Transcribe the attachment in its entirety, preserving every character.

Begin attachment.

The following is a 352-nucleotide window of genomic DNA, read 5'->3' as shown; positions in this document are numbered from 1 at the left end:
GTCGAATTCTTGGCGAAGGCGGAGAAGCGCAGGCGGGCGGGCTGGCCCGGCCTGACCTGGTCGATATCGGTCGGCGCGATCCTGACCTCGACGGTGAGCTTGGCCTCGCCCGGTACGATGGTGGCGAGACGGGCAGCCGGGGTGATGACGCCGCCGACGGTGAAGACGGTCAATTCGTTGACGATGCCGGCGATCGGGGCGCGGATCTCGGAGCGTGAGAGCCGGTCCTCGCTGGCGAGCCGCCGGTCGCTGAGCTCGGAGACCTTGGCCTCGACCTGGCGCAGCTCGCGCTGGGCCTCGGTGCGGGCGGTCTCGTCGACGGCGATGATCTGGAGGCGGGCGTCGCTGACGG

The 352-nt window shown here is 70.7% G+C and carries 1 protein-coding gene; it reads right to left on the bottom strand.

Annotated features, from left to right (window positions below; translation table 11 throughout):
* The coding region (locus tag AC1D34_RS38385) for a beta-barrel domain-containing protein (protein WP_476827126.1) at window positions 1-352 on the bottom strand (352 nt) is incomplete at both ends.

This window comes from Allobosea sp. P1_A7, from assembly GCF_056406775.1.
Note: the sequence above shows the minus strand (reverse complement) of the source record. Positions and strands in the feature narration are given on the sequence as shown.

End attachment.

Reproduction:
The following is a 352-nucleotide window of genomic DNA, read 5'->3' as shown; positions in this document are numbered from 1 at the left end:
GTCGAATTCTTGGCGAAGGCGGAGAAGCGCAGGCGGGCGGGCTGGCCCGGCCTGACCTGGTCGATATCGGTCGGCGCGATCCTGACCTCGACGGTGAGCTTGGCCTCGCCCGGTACGATGGTGGCGAGACGGGCAGCCGGGGTGATGACGCCGCCGACGGTGAAGACGGTCAATTCGTTGACGATGCCGGCGATCGGGGCGCGGATCTCGGAGCGTGAGAGCCGGTCCTCGCTGGCGAGCCGCCGGTCGCTGAGCTCGGAGACCTTGGCCTCGACCTGGCGCAGCTCGCGCTGGGCCTCGGTGCGGGCGGTCTCGTCGACGGCGATGATCTGGAGGCGGGCGTCGCTGACGG

The 352-nt window shown here is 70.7% G+C and carries 1 protein-coding gene; it reads right to left on the bottom strand.

Annotated features, from left to right (window positions below; translation table 11 throughout):
* The coding region (locus tag AC1D34_RS38385) for a beta-barrel domain-containing protein (protein WP_476827126.1) at window positions 1-352 on the bottom strand (352 nt) is incomplete at both ends.

This window comes from Allobosea sp. P1_A7, from assembly GCF_056406775.1.
Note: the sequence above shows the minus strand (reverse complement) of the source record. Positions and strands in the feature narration are given on the sequence as shown.